It is like the first cuckoo in spring. Any action by the west, NATO or the UN is inevitably heralded by a batty column from Robert Fisk. Today's is a pearler.
As far as I can follow the tortuous logic and weird non-sequiturs, he asserts that the intervention is all about regime change (hmm... I thought that is what revolutions were usually about), oil and western hypocrisy. Then ... oh yes ... these are only "rebels" in scare quotes, it is really all about tribalism, Gaddafi has support in Tripoli, it could all fail as well, something worse could follow and, finally, he asks why don't we deal with other tyrants (when, if we did, we would see an identical column from him condemning it in the same terms) etc., etc., etc.
This is lazy blogging, fish in a barrel stuff, but he isn't alone and it seems to me that he is typical of the critics of the UN decision on Libya. They abdicate judgement in favour of cynicism.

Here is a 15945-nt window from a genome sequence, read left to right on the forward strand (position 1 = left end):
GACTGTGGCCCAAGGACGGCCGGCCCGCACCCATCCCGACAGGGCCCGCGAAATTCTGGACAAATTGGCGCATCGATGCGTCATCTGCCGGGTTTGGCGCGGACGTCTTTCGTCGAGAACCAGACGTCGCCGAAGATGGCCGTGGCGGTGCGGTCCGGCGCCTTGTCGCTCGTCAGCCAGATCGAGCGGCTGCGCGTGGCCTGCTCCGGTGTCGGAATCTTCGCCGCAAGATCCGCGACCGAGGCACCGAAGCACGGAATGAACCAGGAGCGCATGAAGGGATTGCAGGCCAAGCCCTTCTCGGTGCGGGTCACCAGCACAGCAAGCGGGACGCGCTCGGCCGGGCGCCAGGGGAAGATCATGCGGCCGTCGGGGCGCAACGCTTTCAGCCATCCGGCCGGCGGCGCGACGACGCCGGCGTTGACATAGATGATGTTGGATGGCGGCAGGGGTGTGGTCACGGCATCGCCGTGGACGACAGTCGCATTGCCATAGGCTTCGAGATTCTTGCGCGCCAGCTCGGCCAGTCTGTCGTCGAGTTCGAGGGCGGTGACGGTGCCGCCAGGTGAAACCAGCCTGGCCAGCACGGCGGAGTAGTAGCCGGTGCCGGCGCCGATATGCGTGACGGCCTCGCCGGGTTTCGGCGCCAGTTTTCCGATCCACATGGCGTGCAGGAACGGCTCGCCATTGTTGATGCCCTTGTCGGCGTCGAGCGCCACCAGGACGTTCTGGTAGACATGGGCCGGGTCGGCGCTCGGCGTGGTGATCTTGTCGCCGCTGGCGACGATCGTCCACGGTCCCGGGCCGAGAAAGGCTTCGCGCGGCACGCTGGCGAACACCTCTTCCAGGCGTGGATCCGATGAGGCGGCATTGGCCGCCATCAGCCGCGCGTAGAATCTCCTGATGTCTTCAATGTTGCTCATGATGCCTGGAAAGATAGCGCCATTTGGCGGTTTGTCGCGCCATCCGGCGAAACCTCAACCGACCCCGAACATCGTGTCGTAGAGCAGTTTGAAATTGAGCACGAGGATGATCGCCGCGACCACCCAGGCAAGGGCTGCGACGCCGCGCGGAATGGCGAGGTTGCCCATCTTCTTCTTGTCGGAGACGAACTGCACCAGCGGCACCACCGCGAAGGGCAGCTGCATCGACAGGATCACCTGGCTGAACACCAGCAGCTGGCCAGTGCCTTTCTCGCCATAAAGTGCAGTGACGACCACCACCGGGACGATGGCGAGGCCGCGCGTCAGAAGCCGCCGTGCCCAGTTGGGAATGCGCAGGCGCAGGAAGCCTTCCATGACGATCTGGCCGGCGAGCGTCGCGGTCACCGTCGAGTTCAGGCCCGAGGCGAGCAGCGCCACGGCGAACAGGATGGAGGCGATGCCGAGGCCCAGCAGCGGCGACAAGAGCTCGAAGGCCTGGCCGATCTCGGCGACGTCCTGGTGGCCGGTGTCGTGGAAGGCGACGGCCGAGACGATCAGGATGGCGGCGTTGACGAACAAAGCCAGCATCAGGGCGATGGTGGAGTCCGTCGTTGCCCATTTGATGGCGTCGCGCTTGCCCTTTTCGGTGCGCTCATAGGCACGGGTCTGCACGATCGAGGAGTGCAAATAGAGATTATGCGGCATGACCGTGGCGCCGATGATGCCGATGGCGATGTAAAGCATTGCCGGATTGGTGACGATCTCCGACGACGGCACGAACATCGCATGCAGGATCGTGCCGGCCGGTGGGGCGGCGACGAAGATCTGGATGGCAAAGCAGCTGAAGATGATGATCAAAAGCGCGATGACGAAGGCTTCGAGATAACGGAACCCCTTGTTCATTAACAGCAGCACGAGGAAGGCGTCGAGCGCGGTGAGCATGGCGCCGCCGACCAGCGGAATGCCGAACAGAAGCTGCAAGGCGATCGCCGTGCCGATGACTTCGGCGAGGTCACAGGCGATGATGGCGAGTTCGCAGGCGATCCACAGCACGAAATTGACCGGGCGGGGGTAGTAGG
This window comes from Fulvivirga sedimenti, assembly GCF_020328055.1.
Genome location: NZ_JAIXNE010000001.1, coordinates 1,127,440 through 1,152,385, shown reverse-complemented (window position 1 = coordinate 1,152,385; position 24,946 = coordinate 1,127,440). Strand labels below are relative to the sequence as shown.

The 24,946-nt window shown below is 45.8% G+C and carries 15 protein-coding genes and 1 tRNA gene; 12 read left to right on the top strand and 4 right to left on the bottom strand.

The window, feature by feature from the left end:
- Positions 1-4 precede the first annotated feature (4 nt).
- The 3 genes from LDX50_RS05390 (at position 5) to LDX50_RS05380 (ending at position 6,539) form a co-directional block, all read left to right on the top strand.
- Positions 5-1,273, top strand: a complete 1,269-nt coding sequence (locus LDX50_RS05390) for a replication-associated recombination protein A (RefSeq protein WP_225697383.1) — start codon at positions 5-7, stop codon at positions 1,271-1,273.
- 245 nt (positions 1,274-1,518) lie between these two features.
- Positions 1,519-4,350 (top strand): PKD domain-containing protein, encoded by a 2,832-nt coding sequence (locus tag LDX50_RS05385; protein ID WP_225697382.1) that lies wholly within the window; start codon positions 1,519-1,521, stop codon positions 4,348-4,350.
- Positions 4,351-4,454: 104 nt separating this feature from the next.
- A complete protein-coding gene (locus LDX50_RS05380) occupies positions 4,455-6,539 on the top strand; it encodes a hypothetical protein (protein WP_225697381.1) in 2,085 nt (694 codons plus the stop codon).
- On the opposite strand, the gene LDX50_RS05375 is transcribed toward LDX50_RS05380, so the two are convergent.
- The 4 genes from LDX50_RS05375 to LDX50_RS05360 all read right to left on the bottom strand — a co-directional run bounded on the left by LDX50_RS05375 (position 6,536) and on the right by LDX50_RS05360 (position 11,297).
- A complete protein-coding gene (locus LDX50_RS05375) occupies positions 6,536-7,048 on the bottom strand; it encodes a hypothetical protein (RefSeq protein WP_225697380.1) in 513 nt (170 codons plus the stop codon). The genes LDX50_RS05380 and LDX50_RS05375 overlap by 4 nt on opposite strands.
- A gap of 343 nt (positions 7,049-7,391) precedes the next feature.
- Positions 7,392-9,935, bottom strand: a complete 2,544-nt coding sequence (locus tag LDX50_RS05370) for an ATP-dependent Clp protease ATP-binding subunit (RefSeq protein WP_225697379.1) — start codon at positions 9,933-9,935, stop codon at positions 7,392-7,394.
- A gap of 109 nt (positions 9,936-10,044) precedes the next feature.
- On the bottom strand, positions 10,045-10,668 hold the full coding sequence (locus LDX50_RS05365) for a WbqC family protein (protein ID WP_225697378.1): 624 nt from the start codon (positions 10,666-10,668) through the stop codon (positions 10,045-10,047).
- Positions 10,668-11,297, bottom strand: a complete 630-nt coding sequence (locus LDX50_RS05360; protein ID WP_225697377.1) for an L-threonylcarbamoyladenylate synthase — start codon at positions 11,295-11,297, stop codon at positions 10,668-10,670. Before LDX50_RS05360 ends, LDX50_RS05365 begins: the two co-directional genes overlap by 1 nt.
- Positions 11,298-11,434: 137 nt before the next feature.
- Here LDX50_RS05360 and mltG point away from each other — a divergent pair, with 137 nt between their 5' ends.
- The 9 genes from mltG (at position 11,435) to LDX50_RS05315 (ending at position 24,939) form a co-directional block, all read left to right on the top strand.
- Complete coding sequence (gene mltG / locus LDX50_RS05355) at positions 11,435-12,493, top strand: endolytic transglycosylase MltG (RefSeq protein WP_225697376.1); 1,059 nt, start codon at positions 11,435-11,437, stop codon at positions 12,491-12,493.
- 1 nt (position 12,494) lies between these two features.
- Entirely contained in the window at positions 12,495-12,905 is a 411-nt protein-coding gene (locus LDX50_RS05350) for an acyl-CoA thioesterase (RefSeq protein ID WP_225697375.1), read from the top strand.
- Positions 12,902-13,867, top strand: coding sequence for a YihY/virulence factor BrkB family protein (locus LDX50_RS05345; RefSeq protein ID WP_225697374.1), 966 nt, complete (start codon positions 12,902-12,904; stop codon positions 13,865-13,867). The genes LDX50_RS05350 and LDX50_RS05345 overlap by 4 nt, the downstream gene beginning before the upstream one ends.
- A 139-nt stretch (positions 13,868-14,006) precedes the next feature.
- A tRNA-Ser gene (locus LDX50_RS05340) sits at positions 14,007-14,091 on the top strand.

Non-intervention in any conflict is not an act of neutrality, it ensures the victory of the strongest. Though there have been unsuccessful and only partially successful interventions in the past, there have also been some catastrophic non-interventions. Every situation involves risks and requires judgements to be made. There is the utilitarian calculation as to both the possible effectiveness and feasibility of intervention. However, the most important one is not merely a calculation of self-interest, though that always plays a part, but a moral, political and humanitarian one - the need to stand with those who demand liberty and democracy in the face of fascism and to oppose the mass murder of citizens by their own governments. The judgement made by the UN was undoubtedly, if belatedly, the right one. Let us hope it works.